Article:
Entire NYC High School Goes Temporarily Virtual To Make Room For Roughly 2,000 Illegal Migrants

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Brandon Poulter Contributor
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An entire New York high school will temporarily go virtual to make room for roughly 2,000 migrants, it announced Tuesday.

More than 160,000 migrants came to New York City over the past year, and Democratic Mayor Eric Adams has repeatedly asked the federal government for assistance in dealing with them. Migrants are being relocated from Brooklyn’s Floyd Bennett Field to James Madison High School Jan. 10 due to potential flooding and windy conditions, according to the school. (RELATED: EXCLUSIVE: FBI Gun Background Check Database Contains Nearly 14 Million Entries For Illegal Immigrants)

“I am writing with an update regarding the activation of James Madison High School as a temporary overnight respite center due to the forecast of potential high winds and flooding conditions beginning this evening through tomorrow morning. To ensure a smooth transition for families temporarily sheltering overnight in the building, our school building will be closed on Wednesday, January 10 and school will be in session remotely for all students,” Jodie Cohen, principal of James Madison High School, wrote in a press release.

Adams and several other mayors of sanctuary cities, including Denver and Chicago, requested additional funding from the White House and Congress, as well as coordination with state and local governments, to deal with migrants. Denver has received more than 34,000 migrants, and Democratic Mayor Mike Johnston said “cities will have to look at dramatically reducing the amount of services we offer” due to the migrants.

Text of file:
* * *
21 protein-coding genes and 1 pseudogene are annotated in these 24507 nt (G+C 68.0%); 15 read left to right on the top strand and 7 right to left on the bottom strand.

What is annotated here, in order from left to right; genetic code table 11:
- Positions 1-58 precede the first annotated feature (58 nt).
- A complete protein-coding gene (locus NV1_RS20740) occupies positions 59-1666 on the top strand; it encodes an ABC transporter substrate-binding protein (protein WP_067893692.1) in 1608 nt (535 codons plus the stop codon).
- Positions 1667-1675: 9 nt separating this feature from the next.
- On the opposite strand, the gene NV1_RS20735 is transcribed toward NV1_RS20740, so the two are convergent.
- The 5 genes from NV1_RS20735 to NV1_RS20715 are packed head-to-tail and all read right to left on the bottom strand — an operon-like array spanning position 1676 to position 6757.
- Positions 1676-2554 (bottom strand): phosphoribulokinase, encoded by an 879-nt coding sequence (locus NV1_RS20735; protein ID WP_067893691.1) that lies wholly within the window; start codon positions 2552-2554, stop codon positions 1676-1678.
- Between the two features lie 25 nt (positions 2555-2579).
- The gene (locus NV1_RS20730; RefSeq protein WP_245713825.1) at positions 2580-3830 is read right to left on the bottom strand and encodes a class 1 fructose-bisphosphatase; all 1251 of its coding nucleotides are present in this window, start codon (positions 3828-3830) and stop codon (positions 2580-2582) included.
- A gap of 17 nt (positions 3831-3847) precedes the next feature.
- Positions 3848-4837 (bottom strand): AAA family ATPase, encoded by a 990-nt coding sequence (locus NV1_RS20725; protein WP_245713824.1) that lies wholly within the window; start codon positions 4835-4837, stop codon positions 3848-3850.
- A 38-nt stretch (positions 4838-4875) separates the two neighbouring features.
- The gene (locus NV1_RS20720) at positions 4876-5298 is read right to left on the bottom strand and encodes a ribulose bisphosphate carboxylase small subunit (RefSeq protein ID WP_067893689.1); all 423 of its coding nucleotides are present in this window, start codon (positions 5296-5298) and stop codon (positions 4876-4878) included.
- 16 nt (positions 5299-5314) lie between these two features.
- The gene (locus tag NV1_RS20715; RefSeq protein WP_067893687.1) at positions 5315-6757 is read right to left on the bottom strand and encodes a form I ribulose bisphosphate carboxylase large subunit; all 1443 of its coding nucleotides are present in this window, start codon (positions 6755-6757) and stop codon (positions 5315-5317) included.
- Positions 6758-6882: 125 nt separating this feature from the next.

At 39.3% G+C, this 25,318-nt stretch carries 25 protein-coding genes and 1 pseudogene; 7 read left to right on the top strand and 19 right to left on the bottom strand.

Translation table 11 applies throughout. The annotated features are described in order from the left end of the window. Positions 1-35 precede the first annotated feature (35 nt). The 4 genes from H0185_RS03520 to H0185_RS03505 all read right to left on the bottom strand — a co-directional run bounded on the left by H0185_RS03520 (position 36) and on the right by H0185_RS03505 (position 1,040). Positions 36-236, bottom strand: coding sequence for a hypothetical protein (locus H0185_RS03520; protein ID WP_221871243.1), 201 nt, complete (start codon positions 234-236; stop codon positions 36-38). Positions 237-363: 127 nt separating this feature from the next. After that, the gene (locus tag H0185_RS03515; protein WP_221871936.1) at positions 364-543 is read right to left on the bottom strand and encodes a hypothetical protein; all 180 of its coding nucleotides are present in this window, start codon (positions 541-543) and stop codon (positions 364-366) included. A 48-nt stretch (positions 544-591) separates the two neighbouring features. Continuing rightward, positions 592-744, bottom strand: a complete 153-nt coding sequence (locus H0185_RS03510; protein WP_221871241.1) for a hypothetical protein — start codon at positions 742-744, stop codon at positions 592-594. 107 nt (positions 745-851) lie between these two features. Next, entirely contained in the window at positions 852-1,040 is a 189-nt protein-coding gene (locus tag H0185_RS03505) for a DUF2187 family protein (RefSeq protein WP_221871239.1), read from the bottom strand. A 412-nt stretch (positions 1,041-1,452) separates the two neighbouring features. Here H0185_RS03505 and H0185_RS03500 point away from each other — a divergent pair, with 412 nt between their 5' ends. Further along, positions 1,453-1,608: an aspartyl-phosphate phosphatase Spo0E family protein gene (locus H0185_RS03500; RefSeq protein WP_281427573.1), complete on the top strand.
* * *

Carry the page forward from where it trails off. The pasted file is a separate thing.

Adams announced a 5% budget cut for all city services in September, but migrants are still straining the city resources, he said at a September event.

“Never in my life have I had a problem that I didn’t see an ending to. I don’t see an ending to this. … This issue will destroy New York City,” Adams said at the event. “Every community in this city is going to be impacted. … We have a $12 billion deficit that we’re going to have to cut – every service in this city is going to be impacted.”

James Madison High School and Adams did not immediately respond to the Daily Caller News Foundation’s request for comment.

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